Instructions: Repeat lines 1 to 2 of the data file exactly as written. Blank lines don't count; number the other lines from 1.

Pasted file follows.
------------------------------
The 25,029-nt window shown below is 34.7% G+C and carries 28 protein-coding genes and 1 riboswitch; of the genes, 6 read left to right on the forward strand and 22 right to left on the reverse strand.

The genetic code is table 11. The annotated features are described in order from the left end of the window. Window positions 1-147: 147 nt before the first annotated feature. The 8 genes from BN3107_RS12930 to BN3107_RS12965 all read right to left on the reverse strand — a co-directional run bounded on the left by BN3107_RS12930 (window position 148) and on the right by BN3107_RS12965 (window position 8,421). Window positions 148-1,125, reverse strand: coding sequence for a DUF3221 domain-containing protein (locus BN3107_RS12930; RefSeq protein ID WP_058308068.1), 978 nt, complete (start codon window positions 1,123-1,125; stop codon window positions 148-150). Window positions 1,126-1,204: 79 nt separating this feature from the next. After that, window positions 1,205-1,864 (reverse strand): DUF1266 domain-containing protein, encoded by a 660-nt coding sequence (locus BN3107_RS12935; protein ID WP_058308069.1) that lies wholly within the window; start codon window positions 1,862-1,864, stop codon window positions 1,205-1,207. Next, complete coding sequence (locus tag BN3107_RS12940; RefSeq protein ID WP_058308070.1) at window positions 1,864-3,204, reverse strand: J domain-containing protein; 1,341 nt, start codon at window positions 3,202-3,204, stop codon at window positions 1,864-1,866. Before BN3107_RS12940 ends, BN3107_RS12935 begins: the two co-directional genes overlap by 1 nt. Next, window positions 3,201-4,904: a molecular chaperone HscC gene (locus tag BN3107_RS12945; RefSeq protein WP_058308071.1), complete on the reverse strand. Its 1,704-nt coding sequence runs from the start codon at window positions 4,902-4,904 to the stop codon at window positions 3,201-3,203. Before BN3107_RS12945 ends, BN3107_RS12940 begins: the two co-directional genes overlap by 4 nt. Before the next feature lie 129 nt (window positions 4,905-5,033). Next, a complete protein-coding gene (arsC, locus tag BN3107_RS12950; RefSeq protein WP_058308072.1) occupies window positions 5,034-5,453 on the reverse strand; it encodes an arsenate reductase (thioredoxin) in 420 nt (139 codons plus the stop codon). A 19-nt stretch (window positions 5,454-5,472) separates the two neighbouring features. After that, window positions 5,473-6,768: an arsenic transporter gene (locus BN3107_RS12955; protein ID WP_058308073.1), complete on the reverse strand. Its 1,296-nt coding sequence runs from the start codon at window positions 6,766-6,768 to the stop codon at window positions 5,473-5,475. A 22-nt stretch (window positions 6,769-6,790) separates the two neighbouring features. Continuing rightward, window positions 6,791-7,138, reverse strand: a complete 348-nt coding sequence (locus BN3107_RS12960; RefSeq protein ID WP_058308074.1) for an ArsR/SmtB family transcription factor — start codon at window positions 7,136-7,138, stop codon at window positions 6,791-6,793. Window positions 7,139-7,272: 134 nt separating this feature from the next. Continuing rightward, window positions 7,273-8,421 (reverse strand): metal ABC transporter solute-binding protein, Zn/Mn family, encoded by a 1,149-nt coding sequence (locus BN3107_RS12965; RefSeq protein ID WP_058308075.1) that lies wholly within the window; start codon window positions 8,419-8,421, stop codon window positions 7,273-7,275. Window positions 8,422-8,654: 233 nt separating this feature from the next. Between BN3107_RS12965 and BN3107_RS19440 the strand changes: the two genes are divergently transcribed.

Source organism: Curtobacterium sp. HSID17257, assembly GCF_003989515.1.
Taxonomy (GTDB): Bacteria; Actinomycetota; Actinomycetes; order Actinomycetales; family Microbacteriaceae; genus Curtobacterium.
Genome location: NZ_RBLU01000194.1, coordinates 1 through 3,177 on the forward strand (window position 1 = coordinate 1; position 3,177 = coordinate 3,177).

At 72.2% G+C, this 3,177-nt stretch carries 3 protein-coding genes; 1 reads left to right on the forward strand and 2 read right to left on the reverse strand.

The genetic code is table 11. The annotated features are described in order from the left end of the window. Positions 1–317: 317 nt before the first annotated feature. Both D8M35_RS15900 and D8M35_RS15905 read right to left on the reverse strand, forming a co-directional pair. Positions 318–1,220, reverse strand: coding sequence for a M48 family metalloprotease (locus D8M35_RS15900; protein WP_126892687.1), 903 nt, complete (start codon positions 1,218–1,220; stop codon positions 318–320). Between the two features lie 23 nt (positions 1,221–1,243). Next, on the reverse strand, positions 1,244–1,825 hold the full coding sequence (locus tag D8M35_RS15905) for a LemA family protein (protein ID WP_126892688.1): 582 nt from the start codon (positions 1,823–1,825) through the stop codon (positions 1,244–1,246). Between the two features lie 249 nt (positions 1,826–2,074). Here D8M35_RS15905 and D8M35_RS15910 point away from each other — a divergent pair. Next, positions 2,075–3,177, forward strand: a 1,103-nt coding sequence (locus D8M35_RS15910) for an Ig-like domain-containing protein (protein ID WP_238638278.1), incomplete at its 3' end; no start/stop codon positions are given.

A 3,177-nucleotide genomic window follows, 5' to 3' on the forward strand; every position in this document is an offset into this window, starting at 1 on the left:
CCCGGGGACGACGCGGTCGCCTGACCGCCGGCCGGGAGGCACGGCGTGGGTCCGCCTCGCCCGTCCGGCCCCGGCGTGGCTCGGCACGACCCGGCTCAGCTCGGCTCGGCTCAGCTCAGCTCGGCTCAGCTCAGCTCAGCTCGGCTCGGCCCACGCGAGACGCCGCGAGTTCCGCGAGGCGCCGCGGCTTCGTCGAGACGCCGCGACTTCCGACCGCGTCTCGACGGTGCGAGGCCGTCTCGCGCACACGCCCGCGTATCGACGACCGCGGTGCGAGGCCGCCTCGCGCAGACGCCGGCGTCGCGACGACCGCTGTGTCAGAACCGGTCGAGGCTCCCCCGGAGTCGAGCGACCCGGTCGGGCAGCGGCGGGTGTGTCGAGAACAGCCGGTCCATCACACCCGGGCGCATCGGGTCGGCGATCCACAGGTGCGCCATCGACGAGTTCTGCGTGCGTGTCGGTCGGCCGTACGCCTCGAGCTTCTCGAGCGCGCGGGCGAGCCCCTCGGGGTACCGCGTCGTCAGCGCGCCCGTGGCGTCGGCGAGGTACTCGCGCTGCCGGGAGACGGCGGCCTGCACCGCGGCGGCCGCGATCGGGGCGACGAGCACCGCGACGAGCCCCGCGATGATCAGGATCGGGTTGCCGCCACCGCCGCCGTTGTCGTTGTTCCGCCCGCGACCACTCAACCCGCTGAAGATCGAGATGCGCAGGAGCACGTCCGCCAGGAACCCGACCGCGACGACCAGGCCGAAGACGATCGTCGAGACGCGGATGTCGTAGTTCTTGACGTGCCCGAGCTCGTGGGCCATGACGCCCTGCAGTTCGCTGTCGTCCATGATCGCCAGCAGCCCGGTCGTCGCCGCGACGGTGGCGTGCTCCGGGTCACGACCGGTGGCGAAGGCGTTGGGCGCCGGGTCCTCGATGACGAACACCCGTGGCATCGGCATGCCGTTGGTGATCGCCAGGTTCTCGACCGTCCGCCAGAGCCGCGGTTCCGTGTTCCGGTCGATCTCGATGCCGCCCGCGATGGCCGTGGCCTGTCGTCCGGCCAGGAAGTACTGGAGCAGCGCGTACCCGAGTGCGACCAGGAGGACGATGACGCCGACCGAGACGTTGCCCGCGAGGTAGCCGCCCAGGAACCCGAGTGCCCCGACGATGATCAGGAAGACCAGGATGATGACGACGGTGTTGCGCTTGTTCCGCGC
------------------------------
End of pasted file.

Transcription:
The 25,029-nt window shown below is 34.7% G+C and carries 28 protein-coding genes and 1 riboswitch; of the genes, 6 read left to right on the forward strand and 22 right to left on the reverse strand.

The genetic code is table 11. The annotated features are described in order from the left end of the window. Window positions 1-147: 147 nt before the first annotated feature. The 8 genes from BN3107_RS12930 to BN3107_RS12965 all read right to left on the reverse strand — a co-directional run bounded on the left by BN3107_RS12930 (window position 148) and on the right by BN3107_RS12965 (window position 8,421). Window positions 148-1,125, reverse strand: coding sequence for a DUF3221 domain-containing protein (locus BN3107_RS12930; RefSeq protein ID WP_058308068.1), 978 nt, complete (start codon window positions 1,123-1,125; stop codon window positions 148-150). Window positions 1,126-1,204: 79 nt separating this feature from the next. After that, window positions 1,205-1,864 (reverse strand): DUF1266 domain-containing protein, encoded by a 660-nt coding sequence (locus BN3107_RS12935; protein ID WP_058308069.1) that lies wholly within the window; start codon window positions 1,862-1,864, stop codon window positions 1,205-1,207. Next, complete coding sequence (locus tag BN3107_RS12940; RefSeq protein ID WP_058308070.1) at window positions 1,864-3,204, reverse strand: J domain-containing protein; 1,341 nt, start codon at window positions 3,202-3,204, stop codon at window positions 1,864-1,866. Before BN3107_RS12940 ends, BN3107_RS12935 begins: the two co-directional genes overlap by 1 nt. Next, window positions 3,201-4,904: a molecular chaperone HscC gene (locus tag BN3107_RS12945; RefSeq protein WP_058308071.1), complete on the reverse strand. Its 1,704-nt coding sequence runs from the start codon at window positions 4,902-4,904 to the stop codon at window positions 3,201-3,203. Before BN3107_RS12945 ends, BN3107_RS12940 begins: the two co-directional genes overlap by 4 nt. Before the next feature lie 129 nt (window positions 4,905-5,033). Next, a complete protein-coding gene (arsC, locus tag BN3107_RS12950; RefSeq protein WP_058308072.1) occupies window positions 5,034-5,453 on the reverse strand; it encodes an arsenate reductase (thioredoxin) in 420 nt (139 codons plus the stop codon). A 19-nt stretch (window positions 5,454-5,472) separates the two neighbouring features. After that, window positions 5,473-6,768: an arsenic transporter gene (locus BN3107_RS12955; protein ID WP_058308073.1), complete on the reverse strand. Its 1,296-nt coding sequence runs from the start codon at window positions 6,766-6,768 to the stop codon at window positions 5,473-5,475. A 22-nt stretch (window positions 6,769-6,790) separates the two neighbouring features. Continuing rightward, window positions 6,791-7,138, reverse strand: a complete 348-nt coding sequence (locus BN3107_RS12960; RefSeq protein ID WP_058308074.1) for an ArsR/SmtB family transcription factor — start codon at window positions 7,136-7,138, stop codon at window positions 6,791-6,793. Window positions 7,139-7,272: 134 nt separating this feature from the next. Continuing rightward, window positions 7,273-8,421 (reverse strand): metal ABC transporter solute-binding protein, Zn/Mn family, encoded by a 1,149-nt coding sequence (locus BN3107_RS12965; RefSeq protein ID WP_058308075.1) that lies wholly within the window; start codon window positions 8,419-8,421, stop codon window positions 7,273-7,275. Window positions 8,422-8,654: 233 nt separating this feature from the next. Between BN3107_RS12965 and BN3107_RS19440 the strand changes: the two genes are divergently transcribed.